WISEHART v. WISEHART et al, No. 2:2015cv02768 - Document 52 (D.N.J. 2017)

Court Description: OPINION. Signed by Magistrate Judge Michael A. Hammer on 5/24/17. (cm, )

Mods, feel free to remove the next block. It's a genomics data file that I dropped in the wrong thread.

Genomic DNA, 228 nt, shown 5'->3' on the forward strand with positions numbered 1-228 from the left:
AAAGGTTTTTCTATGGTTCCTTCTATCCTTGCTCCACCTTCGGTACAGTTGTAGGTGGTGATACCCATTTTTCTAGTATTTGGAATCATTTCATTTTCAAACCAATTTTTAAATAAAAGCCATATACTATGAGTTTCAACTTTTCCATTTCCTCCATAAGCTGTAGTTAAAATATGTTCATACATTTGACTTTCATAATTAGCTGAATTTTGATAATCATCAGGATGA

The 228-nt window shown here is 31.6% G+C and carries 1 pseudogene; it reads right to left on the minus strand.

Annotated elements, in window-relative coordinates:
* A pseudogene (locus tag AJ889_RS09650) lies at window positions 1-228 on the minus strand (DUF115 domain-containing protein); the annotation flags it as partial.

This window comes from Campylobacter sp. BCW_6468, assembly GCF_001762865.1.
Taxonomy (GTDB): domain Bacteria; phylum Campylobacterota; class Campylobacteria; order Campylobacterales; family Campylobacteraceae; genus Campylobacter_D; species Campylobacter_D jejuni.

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WISEHART v. WISEHART et al Doc. 52 UNITED STATES DISTRICT COURT DISTRICT OF NEW JERSEY ____________________________________ : ARTHUR MCKEE WISEHART, : : Plaintiff, : : vs. : : ARTHUR DODSON WISEHART, : WISEHART SPRINGS INN, AND : CHARLES WINSTON WISEHART, : : Defendants. : ____________________________________: Civ. No. 15-2768 (ES) OPINION HAMMER, United States Magistrate Judge This matter comes before the Court on the motion of Defendants challenging venue pursuant to Federal Rule of Civil Procedure 12(b)(3) and 28 U.S.C. §§ 1404(a) and 1406. D.E. 45. Defendants argue that the Court should either dismiss the matter under Rule 12(b)(3) or transfer it to the United States District Court for the District of Colorado. Plaintiff pro se Arthur McKee Wisehart opposes the motion. D.E. 46. Pursuant to Federal Rule of Civil Procedure 78 and Local Civil Rule 78.1, the Court decided this motion without oral argument. For the reasons set forth below, the Court will grant Defendants’ motion in part, and transfer this matter to the District of Colorado. 1 Dockets.Justia.com I. BACKGROUND a. Facts Plaintiff pro se, Arthur McKee Wisehart, alleges a variety of claims against his two adult sons, Arthur D. Wisehart (ADW) and Charles Winston Wisehart (CWW), and the Wisehart Springs Inn, a Colorado bed and breakfast (collectively “Defendants”). Plaintiff resides in New Jersey. Am. Compl. ¶35. Defendants ADW is a resident of Colorado, and the Wisehart Springs Inn is located in Colorado. 1 Defendant CWW is a resident of New York. Id. ¶¶45, 87, 90. Invoking the Racketeering and Corrupt Organizations Act (RICO), 18 U.S.C. § 1961 et. seq., and the New Jersey Racketeer Influenced and Corrupt Organizations Act (NJ RICO), N.J.S.A. 2C:41-1 et seq., Plaintiff alleges that Defendants “engag[ed] in a systematic and persistent pattern and practice of racketeering activities and civil conspiracy in order to steal, misappropriate entitlements, personal property, involving chattels, and assets and properties and stock certificates, water rights, and other properties belonging to the plaintiff.” Am. Compl. ¶44, D.E. 43. Although Plaintiff purports to bring this action under federal and state racketeering laws, and refers to RICO quite often, the Amended Complaint does not explicitly present a RICO claim. Instead, the Amended Complaint specifically delineates the following three counts: (1) fraudulent concealment, (2) fraud and deceit and (3) unjust enrichment. Id. ¶¶111-82. The factual allegations in the Amended Complaint are sprawling. But they appear to arise primarily from a dispute over land in Colorado once owned by the Dorothy R. Wisehart Trust (“the DRW Trust”), for which Plaintiff was once the sole trustee. 2 Plaintiff alleges that in November 1 Plaintiff states that Defendant ADW could also be a resident of Illinois. Am. Compl. ¶45. According to the Amended Complaint, Plaintiff’s mother created he DRW Trust in 1987. In 1992, Plaintiff was appointed as a trustee. Am. Compl. ¶¶42-43. The Trust was executed in Indiana “in accordance with the laws of the State of Indiana.” Id. ¶114; Exh. 17 to Am. Compl. 2 2 2009, ADW and CWW and other family members fraudulently induced him to sign a document appointing ADW as Plaintiff’s co-trustee of the DRW Trust. ¶126; Exh. 21 to Am. Compl. Despite the pleading requirements of Federal Rule of Civil Procedure 9(b), the Amended Complaint fails to allege how the family members succeeded in fraudulently inducing him to sign the document. The Amended Complaint also fails to allege where this fraudulent inducement took place. Because of the fraudulent inducement, Plaintiff maintains that the document appointing ADW as co-trustee of the DRW Trust is “invalid, null and void.” Id. ¶¶127-29. Plaintiff claims to have unilaterally terminated the DRW Trust in writing on May 12, 2015. Id. ¶13. The DRW Trust owned land at 39540 and 39508 Pitkin Road in Paonia, Colorado. (“the Colorado property”). Am. Compl. ¶12. Plaintiff does not explain how long the DRW Trust owned this property, or how the property was used when the DRW Trust was the sole owner of the land. Plaintiff alleges that the DRW Trust was dissolved in May 2015, and that he then acquired ownership of the Colorado property. Plaintiff further alleges that he later transferred the property to his wife, Joan Lipin, via “four lawfully recorded Quit Claim Deeds” on January 2, 2016. Id. Plaintiff states that Lipin is the “recorded legal owner in fee simple absolute of the aforesaid real properties, and the structures and residential dwelling thereupon, and also the water and mineral rights.” Id. Much of Plaintiff’s Amended Complaint concerns Defendants ADW and CWW’s unlawful conduct in regards to this Colorado property where the Wisehart Springs Inn, also a defendant, now stands. For example, Plaintiff claims that Defendants are illegal and continuing trespassers In 1993, upon the death of his mother, Plaintiff became the sole trustee of the DRW Trust. Id. ¶41. Plaintiff claims that the document appointing him as trustee states: “During his lifetime Arthur M. Wisehart shall have a general power of appointment as to both income and principal of this Trust. He may appoint both income and principal to anyone including himself to the exhaustion thereof.” Id. ¶116. 3 on the Colorado property, and that the Wisehart Springs Inn “has engaged and continues to engage, in the solicitation of illegal and prohibited business activities.” Am. Compl. ¶¶10-14, 59. Plaintiff claims that through this trespass, Defendants have violated his water rights on the Colorado property, and have collected unlawful proceeds from crops planted on the open fields on the land, thus unjustly enriching Defendants. Am. Compl. ¶¶56, 170. He further alleges that Defendants have been using a Facebook page and a company website to “promote, advertise and solicit its illegal and unlawful business activities.” Id. ¶¶11, 52. Plaintiff asserts that Defendants, in so operating and advertising the Inn on the Colorado property, “have acted falsely and fraudulently by soliciting business on the Internet and by engaging in mail and wire fraud in violation of RICO…and also by engaging in false and deceptive unlawful business practices, as a result of their continuing unlawful acts.” Id. ¶15. According to Plaintiff, these “false and deceptive business practices in the name of Wisehart Spring Inn,” which have resulted in profits from the operation of the inn itself and the profits gained from use of the water and agriculture rights, have unjustly enriched Defendants. The question of ownership of this Colorado property is currently being litigated in two other courts – the United States District Court for the District of Colorado in a matter initiated by Plaintiff’s wife, Joan Lipin, and in a Colorado state court matter initiated by Defendants. Id. ¶¶14, 72, 122. In fact, Plaintiff accuses Defendants of engaging in civil conspiracy with their attorneys by initiating frivolous lawsuits related to property disputes in the state courts of Colorado (Delta County District Court) and Ohio (Preble County Court of Common Pleas). 3 Id. ¶¶17-18, 63-74. 3 It appears from the Amended Complaint that the Colorado state action concerns a similar dispute over the same piece of land where Colorado Springs Inn stands. Am. Compl. ¶¶72, 122. The Ohio state court action appears to stem from a dispute regarding another piece of land that is located in Ohio and that is owned by either the DRW Trust, the Arthur McKee Wisehart Trust (“AMW Trust”), or by Plaintiff himself. Id. ¶¶17-19, 23-26. The AMW Trust was created in 1994 and was 4 He accuses Defendants and their attorneys of filing unsworn complaints in the state court actions and of the spoliation and alteration of “materially relevant original documents” in the state court actions in Colorado and Ohio and in the federal court action currently pending in the District of Colorado. Id. In addition to the allegations set forth above, Plaintiff makes other, varied accusations against Defendants. However, it is difficult to understand the relevance of those allegations to the Plaintiff’s legal claims against the Defendants. 4 b. Procedural History Plaintiff initiated this action on April 20, 2015. Compl., D.E. 1. On May 29, 2015, Defendants moved to dismiss Plaintiff’s Complaint for improper venue, or alternatively, to transfer the matter to the District of Colorado. See Defs.’ Mot. to Dismiss, D.E. 8. On December 29, 2015, Judge Salas granted Defendants’ motion to dismiss without prejudice to Plaintiff’s right to amend his Complaint. Opin., D.E. 26. Judge Salas concluded that there were no “substantial” allegations in Plaintiff’s Complaint which related to New Jersey, and therefore, venue was improper in this District. Opin. at 7-11. Plaintiff filed his Amended Complaint on November 28, 2016, and notarized in Broome County, New York. Id. at 23; Exh. 32 to Am. Compl. Plaintiff and ADW were named as co-trustees. Exh. 32 to Am. Compl. Plaintiff claims that ADW and CWW, through the Ohio state court litigation, stole “very valuable farmland” in Ohio, which belonged to the trusts or to Plaintiff directly, and that Defendants then “tortiously interfered with [Plaintiff’s] business interests to sell [the Ohio] property at an Auction on July 9, 2015.” Id. ¶¶17-18, 157-59. For example, Plaintiff also accuses his son CWW of “scatter[ing] rat poison all over the kitchen floors and counters” at another one of Plaintiff’s properties located in New York. Id. ¶103. Plaintiff also states that ADW and CWW “have conspired to commit, and have committed elder abuse, intentionally, in the State of New Jersey against Plaintiff and his wife, in order to inflict suffering mental pain and anguish, and emotional distress, and economic injuries upon [Plaintiff] and Joan Carol Lipin, and such acts have resulted in serious, and emergency, dental or oral surgery issues.” Id. ¶16. 4 5 Defendants again moved to dismiss for improper venue, or alternatively to transfer the case to the District of Colorado. Mot. to Dismiss, D.E. 45. The present motion was referred by Judge Salas to the Undersigned on December 13, 2016. II. DISCUSSION Defendants argue that pursuant to 28 U.S.C. §1391(b), venue is improper in New Jersey and the case should therefore be dismissed under Fed. R. Civ. P. 12(b)(3), or alternatively transferred to an appropriate venue under 28 U.S.C. §1406(a). Defs.’ Br. in Supp. of Mot. at 4-5, D.E. 45-1. In all civil cases, 28 U.S.C. §1391 determines proper venue. Under §1391(b), a civil action may be brought in: (1) a judicial district where any defendant resides, if all defendants reside in the same State, (2) a judicial district in which a substantial part of the events or omissions giving rise to the claim occurred, or a substantial part of property that is the subject of the action is situated, or (3) a judicial district in which any defendant is subject to personal jurisdiction at the time the action is commenced, if there is no district in which the action may otherwise be brought. Venue is clearly improper in New Jersey under §1391(b)(1) because none of the Defendants reside in New Jersey. As noted previously, ADW is a resident of either Colorado or Illinois, CWW is a resident of New York, and the Wisehart Springs Inn is a resident of Colorado. Am. Compl. ¶¶45, 87, 90. Venue is also improper under §1391(b)(2) because a “substantial part of the events or omissions giving rise" to Plaintiff's claims did not occur in New Jersey. The Third Circuit has emphasized, and this District has repeatedly confirmed, that the events or omissions giving rise to 6 a claim must be “substantial” and events and omissions which only bear “some tangential connection with the dispute in litigation are not enough.” Cottman Transmission Sys., Inc. v. Martino, 36 F.3d 291, 294 (3d Cir. 1994). The requirement of “substantiality is intended to preserve the element of fairness so that a defendant is not haled into a remote district having no real relationship to the dispute.” Id. The Third Circuit in Cottman explained that: The test for determining venue is not the defendant's “contacts” with a particular district, but rather the location of those "events or omissions giving rise to the claim," theoretically a more easily demonstrable circumstance than where a "claim arose." Although the statute no longer requires a court to select the "best" forum, the weighing of "substantial" may at times seem to take on that flavor. Id. (internal citation omitted). The Third Circuit has also advised that "[i]n assessing whether events or omissions giving rise to the claims are substantial, it is necessary to look at the nature of the dispute." Id. A review of Plaintiff’s Amended Complaint indicates that Plaintiff has made only a few passing and unspecific allegations related to New Jersey, and that those allegations do not rise to the level of “substantial” required under § 1391(b)(2). For example, Plaintiff alleges that “Defendants 1-3 have transacted affairs, in the State of New Jersey that are violative of [RICO],” that ADW is the “mastermind of…other torts committed in the State of New Jersey.” Am. Compl. ¶¶31, 51. Plaintiff also states that Defendants “committed elder abuse, intentionally, in the State of New Jersey against Plaintiff and his wife.” Id. ¶16. Plaintiff also alleges that Defendants “committed acts in the State of New Jersey with intent to cause, and that have caused, irreparable injury to plaintiff, and to Joan Carol Lipin, his wife, and to their business interests, and properties.” Id. ¶66. Besides these aforementioned references to New Jersey, there is little other mention of New Jersey in the Amended Complaint. A few passing references to New Jersey embedded in Plaintiff’s Amended Complaint, which are extremely vague and appear plainly insignificant to this 7 action, are not enough to establish venue in this District. See Eviner v. Eng, 2013 U.S. Dist. LEXIS 177125, *12 (D.N.J. 2013) (finding that “vague and unspecified communications” occurring in New Jersey were insufficient to confer venue when all of the substantial events giving rise to Plaintiff’s case occurred in New York). Similarly, the fact that Plaintiff and his wife have suffered some alleged economic injury in New Jersey cannot justify keeping the case in this District. Loeb v. Bank of Am., 254 F. Supp. 2d 581, 587 (E.D. Pa. 2003) (finding that the “impact of the economic harm” felt by a plaintiff in his preferred District was “woefully insufficient” to confer venue). On the other hand, Defendants argue, and the Court agrees, that venue would be proper in the District of Colorado pursuant to § 1391(b)(2), and based on 28 U.S.C. § 1406 (a), 5 the case could be appropriately transferred there. Defs.’ Br. in Supp. of Mot. at 10, D.E. 45-1. Plaintiff’s claims of common law trespass, unjust enrichment, violation of water and mineral rights, false advertising, and deceptive unlawful business practices, all stem from Defendants’ alleged illegal use and occupation of the Colorado property, and Defendants’ operation of the Wisehart Springs Inn upon it. See generally Am. Compl. The Colorado property is at the heart of Plaintiff’s case. Furthermore, Plaintiff’s claims regarding the filing of unsworn complaints in “vexatious” litigation allegedly occurred in state court actions currently pending in Colorado and Ohio, not in New Jersey. Plaintiff’s claims of fraudulent concealment and spoliation of evidence also occurred in connection with both the state court actions in Colorado and Ohio and in the federal court action pending in the District of Colorado. Id. ¶¶17-18, 63-74. Because a “substantial part of the events or omissions giving rise” to the Plaintiff’s claims occurred in Colorado and because a substantial 28 U.S.C. §1406(a) states: “The district court of a district in which is filed a case laying venue in the wrong division or district shall dismiss, or if it be in the interest of justice, transfer such case to any district or division in which it could have been brought.” 5 8 part of property that is the subject of the action is situated in Colorado, the Court concludes that the District of Colorado is a proper venue for this action. See 28 U.S.C. §1391(b)(2). As such, the Court will transfer the case to the District of Colorado pursuant to 28 U.S.C. §1406(a). III. CONCLUSION For the reasons set forth above, this Court will GRANT Defendants’ motion [D.E. 45] and transfer this matter to United States District Court for the Colorado pursuant to 28 U.S.C. § 1406(a). The Court will deny as moot Defendants’ motion to dismiss for improper venue. s/Michael A. Hammer UNITED STATES MAGISTRATE JUDGE Dated: May 24, 2017 9